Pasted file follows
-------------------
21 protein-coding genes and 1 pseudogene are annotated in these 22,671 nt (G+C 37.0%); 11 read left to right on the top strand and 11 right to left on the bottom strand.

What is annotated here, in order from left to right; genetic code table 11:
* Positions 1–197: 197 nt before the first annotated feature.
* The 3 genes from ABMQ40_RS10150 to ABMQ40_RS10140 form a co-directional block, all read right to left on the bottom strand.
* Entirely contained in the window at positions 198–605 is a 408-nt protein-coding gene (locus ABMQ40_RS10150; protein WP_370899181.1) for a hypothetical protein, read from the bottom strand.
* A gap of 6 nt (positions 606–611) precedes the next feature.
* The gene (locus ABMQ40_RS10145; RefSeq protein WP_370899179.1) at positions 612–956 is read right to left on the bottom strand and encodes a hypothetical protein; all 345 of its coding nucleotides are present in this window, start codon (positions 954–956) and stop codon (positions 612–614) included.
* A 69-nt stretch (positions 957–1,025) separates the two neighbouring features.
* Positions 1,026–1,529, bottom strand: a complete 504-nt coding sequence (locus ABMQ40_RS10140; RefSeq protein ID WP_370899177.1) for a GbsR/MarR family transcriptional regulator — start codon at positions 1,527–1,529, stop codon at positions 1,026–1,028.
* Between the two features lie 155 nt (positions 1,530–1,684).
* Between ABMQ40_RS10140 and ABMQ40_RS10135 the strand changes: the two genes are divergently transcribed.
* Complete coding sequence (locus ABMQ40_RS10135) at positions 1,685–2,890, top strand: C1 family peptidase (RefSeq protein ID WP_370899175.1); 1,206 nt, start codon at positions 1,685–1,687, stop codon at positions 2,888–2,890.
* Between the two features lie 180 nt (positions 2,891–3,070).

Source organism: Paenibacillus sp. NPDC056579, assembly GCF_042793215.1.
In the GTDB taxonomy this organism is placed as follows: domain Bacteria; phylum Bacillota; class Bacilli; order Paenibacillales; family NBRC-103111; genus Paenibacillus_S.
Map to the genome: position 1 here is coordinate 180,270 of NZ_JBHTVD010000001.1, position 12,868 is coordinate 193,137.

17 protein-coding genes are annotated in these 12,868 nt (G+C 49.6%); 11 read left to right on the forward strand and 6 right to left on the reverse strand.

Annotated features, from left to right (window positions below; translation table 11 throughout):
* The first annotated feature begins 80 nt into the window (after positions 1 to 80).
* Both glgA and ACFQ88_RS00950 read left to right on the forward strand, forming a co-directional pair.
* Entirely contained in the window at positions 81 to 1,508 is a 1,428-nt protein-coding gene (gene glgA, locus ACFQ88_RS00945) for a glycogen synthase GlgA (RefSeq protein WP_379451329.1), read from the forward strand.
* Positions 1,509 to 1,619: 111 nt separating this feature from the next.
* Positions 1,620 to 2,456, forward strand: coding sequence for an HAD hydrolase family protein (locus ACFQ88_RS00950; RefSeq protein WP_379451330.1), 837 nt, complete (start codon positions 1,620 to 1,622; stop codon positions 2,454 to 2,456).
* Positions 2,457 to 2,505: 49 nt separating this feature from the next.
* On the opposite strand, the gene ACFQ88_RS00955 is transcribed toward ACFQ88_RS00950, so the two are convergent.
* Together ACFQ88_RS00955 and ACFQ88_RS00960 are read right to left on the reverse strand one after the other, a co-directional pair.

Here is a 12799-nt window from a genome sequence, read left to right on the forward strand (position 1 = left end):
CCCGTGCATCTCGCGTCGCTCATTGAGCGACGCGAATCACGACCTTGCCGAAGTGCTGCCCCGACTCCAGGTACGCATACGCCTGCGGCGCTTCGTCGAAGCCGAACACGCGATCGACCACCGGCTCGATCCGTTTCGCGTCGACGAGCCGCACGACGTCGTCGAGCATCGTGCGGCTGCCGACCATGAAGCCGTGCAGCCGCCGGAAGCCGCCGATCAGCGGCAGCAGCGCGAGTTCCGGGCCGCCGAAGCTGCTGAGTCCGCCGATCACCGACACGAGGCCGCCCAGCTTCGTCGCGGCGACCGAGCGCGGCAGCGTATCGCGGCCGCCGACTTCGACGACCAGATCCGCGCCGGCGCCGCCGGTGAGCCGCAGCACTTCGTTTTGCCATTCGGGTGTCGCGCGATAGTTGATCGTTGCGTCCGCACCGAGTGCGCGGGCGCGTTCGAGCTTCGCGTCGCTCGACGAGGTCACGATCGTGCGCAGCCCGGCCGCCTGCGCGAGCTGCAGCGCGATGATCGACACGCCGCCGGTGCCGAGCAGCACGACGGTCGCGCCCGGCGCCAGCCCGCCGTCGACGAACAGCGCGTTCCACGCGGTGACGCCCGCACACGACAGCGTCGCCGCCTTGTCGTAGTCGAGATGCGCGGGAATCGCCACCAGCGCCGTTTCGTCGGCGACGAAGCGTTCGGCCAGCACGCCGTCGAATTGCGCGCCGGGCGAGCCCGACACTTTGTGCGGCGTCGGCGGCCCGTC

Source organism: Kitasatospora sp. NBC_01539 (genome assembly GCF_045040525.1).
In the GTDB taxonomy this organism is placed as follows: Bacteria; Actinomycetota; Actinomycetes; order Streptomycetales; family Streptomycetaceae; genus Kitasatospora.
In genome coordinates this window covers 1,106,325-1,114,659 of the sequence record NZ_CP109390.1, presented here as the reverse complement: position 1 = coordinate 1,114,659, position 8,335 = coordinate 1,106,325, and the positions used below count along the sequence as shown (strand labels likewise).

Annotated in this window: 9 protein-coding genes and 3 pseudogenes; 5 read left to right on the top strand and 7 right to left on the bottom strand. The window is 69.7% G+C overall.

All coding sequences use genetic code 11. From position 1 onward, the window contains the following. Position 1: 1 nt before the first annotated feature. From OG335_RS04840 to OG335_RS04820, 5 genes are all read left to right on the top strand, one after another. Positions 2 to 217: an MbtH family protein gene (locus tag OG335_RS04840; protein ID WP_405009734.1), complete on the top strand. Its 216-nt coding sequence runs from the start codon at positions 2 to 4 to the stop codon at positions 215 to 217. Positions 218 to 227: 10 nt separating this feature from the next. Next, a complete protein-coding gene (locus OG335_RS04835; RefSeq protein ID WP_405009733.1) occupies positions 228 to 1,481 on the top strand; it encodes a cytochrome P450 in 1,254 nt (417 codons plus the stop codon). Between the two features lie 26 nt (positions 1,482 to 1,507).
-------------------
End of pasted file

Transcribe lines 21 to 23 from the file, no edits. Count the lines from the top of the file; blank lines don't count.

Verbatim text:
* Entirely contained in the window at positions 81 to 1,508 is a 1,428-nt protein-coding gene (gene glgA, locus ACFQ88_RS00945) for a glycogen synthase GlgA (RefSeq protein WP_379451329.1), read from the forward strand.
* Positions 1,509 to 1,619: 111 nt separating this feature from the next.
* Positions 1,620 to 2,456, forward strand: coding sequence for an HAD hydrolase family protein (locus ACFQ88_RS00950; RefSeq protein WP_379451330.1), 837 nt, complete (start codon positions 1,620 to 1,622; stop codon positions 2,454 to 2,456).